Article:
A348692


Triangle whose nth row lists the integers m such that A000178(n) / m! is a square, where A000178(n) = n$ = 1!*2!*...*n! is the superfactorial of n; if there is no such m, then nth row = 0.


9



1, 2, 0, 2, 0, 0, 0, 3, 4, 0, 0, 0, 6, 0, 8, 9, 0, 8, 9, 0, 7, 0, 10, 0, 0, 0, 12, 0, 0, 0, 14, 0, 0, 0, 15, 16, 0, 18, 0, 18, 0, 0, 0, 20, 0, 0, 0, 22, 0, 0, 0, 24, 25, 0, 0, 0, 26, 0, 0, 0, 28, 0, 0, 0, 30, 0, 32, 0, 32, 0, 0, 0, 34, 0, 0, 0, 35, 36, 0, 0, 0, 38, 0, 0, 0, 40
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OFFSET

1,2


COMMENTS

This sequence is the generalization of a problem proposed during the 17th Tournament of Towns (Spring 1996) and also during the first stage of the Moscow Mathematical Olympiad (19951996); the problem asked the question for n = 100 (see AndreescuGelca reference, Norman Do link, and Examples section).
Exhaustive results coming from MabryMcCormick's link and adapted for OEIS:
> n$ (A000178) is never a square if n > 1.
> There is no solution if n is odd > 1, hence row(2q+1) = 0 when q > 0.
> When n is even and there is a solution, then m belongs to {n/2  2, n/2  1, n/2, n/2 + 1, n/2 + 2}.
> If 4 divides n (A008536), m = n/2 is always a solution because
(n$) / (n/2)! = ( 2^(n/4) * Product_{j=1..n/2} ((2j1)!) )^2.
> For other cases, see Formula section.
> When n is even, there are 0, 1 or 2 solutions, so, the maximal length of a row is 2.
> It is not possible to get more than three consecutive 0 terms, and three consecutive 0 terms correspond to three consecutive rows such that (n, n+1, n+2) = (4u+1, 4u+2, 4u+3) for some u >= 1.


REFERENCES

Titu Andreescu and Rǎzvan Gelca, Putnam and Beyond, New York, Springer, 2007, problem 725, pp. 253 and 686.
Peter J. Taylor and A. M. Storozhev, Tournament of Towns 19931997, Book 4, Tournament 17, Spring 1996, O Level, Senior questions, Australian Mathematics Trust, 1998, problem 3, p. 96.


LINKS

Norman Do, Factorial fun, Puzzle Corner 13, Gaz. Aust. Math. Soc. 36, 2009, 176179, page 178.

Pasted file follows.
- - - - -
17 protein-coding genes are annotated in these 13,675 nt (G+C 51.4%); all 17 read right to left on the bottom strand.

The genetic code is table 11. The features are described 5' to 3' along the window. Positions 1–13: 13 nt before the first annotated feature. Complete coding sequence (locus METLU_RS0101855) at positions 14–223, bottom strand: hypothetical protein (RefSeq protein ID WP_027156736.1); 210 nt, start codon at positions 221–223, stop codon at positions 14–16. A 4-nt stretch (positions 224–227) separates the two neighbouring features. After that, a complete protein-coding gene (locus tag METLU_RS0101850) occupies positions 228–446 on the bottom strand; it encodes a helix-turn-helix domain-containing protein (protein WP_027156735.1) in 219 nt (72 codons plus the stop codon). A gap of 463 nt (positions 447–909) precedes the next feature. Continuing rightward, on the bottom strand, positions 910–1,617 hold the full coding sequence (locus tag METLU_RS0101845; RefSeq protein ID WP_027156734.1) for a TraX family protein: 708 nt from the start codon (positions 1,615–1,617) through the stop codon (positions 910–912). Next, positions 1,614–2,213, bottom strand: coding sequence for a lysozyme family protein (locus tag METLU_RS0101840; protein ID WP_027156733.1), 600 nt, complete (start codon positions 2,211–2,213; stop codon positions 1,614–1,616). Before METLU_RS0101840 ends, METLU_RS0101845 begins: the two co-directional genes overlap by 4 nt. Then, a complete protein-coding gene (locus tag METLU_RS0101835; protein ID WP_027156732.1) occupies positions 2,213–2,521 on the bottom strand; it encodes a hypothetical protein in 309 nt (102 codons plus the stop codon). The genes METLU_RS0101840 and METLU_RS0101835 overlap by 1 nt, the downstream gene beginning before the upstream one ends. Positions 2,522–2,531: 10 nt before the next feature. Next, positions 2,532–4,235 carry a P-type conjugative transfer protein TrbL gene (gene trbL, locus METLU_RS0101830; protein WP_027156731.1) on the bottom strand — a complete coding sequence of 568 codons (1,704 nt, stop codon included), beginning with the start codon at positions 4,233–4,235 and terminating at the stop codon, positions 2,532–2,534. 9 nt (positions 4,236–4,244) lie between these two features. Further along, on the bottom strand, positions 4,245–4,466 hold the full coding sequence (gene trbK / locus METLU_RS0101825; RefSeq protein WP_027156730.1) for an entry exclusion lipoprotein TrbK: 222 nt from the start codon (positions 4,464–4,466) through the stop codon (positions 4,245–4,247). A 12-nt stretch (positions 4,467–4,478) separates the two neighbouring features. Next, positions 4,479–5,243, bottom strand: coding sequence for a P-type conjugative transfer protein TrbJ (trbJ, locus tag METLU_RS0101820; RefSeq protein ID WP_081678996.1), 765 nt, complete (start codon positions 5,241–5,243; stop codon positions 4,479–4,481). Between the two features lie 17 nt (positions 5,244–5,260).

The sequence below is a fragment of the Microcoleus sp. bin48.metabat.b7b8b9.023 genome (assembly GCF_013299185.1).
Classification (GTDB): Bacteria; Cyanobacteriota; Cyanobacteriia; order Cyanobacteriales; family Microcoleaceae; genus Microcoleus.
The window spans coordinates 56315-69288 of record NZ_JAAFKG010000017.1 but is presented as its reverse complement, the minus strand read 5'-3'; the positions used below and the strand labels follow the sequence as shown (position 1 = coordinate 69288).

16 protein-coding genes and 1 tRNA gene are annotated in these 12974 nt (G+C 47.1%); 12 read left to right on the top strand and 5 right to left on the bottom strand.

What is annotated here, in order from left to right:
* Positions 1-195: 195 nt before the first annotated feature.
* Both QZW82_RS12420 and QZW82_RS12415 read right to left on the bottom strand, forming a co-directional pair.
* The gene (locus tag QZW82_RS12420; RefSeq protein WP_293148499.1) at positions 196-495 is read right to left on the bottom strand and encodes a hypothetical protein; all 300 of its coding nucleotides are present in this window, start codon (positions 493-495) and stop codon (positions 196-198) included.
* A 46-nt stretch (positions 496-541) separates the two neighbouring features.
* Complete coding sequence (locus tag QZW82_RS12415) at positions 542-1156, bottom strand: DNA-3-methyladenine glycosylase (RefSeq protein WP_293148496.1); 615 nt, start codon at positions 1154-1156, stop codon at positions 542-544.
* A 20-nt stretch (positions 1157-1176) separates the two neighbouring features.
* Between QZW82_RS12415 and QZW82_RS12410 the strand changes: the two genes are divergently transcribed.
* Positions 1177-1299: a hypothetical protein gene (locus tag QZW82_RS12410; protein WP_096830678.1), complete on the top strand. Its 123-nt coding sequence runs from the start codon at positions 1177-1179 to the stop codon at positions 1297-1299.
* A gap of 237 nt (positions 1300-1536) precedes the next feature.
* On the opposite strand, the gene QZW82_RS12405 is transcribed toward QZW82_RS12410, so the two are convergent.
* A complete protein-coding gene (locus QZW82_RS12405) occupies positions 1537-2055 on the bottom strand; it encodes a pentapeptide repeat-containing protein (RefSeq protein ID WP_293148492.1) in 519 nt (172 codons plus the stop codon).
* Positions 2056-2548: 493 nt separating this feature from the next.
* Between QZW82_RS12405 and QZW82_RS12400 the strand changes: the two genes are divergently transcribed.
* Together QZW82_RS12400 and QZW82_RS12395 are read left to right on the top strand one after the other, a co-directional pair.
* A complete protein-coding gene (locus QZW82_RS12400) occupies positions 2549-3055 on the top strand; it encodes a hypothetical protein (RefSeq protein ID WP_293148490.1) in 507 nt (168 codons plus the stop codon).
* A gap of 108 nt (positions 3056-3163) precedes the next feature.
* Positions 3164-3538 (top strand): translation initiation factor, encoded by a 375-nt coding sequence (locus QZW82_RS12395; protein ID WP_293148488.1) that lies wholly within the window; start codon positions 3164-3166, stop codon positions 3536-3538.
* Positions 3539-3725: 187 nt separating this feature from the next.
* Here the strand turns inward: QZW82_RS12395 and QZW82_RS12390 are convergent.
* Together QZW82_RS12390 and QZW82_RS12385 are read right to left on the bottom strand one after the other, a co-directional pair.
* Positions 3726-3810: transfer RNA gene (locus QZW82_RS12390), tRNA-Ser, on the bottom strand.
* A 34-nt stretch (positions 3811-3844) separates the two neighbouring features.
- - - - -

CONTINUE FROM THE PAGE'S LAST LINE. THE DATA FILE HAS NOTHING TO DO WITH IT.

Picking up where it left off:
FORMULA

When there are two such integers m, then m_1 < m_2.
If n = 8*q^2 (A139098), then m_1 = n/2  1 = 4q^21 (see example for n=8).
If n = 8q*(q+1) (A035008), then m_2 = n/2 + 1 = (2q+1)^2 (see example for n=16).
if n = 4q^2  2 (A060626), then m_1 = n/2 + 1 = 2q^2 (see example for n=14).
If n = 2q^2, q>1 in A001541, then m = n/2  2 = q^22 (see example for n=18).
If n = 2q^24, q>1 in A001541, then m_2 = n/2 + 2 = q^2 (see example for n=14).


EXAMPLE

For n = 4, 4$ / 3! = 48, 4$ / 4! = 12 but 4$ / 2! = 12^2, hence, m = 2.
For n = 8, 8$ / 2! is not a square, but m_1 = 3 because 8$ / 3! = 29030400^2 and m_2 = 4 because 8$ / 4! = 14515200^2.
For n = 14, m_1 = 8 because 14$ / 8! = 1309248519599593818685440000000^2 and m_2 = 9 because 14$ / 9! = 436416173199864606228480000000^2.
For n = 16, m_1 = 8 because 16$ / 8! = 6848282921689337839624757371207680000000000^2 and m_2 = 9 because 16$ / 9! = 2282760973896445946541585790402560000000000^2.
For n = 18, m = 7 because 18$ / 7! = 29230177671473293820176594405114531928195727360000000000000^2 and there is no other solution.
For n = 100, m = 50, unique solution to the Olympiad problems.
Triangle begins:
1;
2;
0;
2;
0;
0;
0;
8, 9;
0;
...


PROG

(PARI) sf(n)=prod(k=2, n, k!); \\ A000178
row(n) = my(s=sf(n)); Vec(select(issquare, vector(n, k, s/k!), 1));
lista(nn) = {my(list = List()); for (n=1, nn, my(r=row(n)); if (#r, for (k=1, #r, listput(list, r[k])), listput(list, 0)); ); Vec(list); } \\ Michel Marcus, Oct 30 2021


CROSSREFS



KEYWORD

nonn,tabf


AUTHOR



STATUS

approved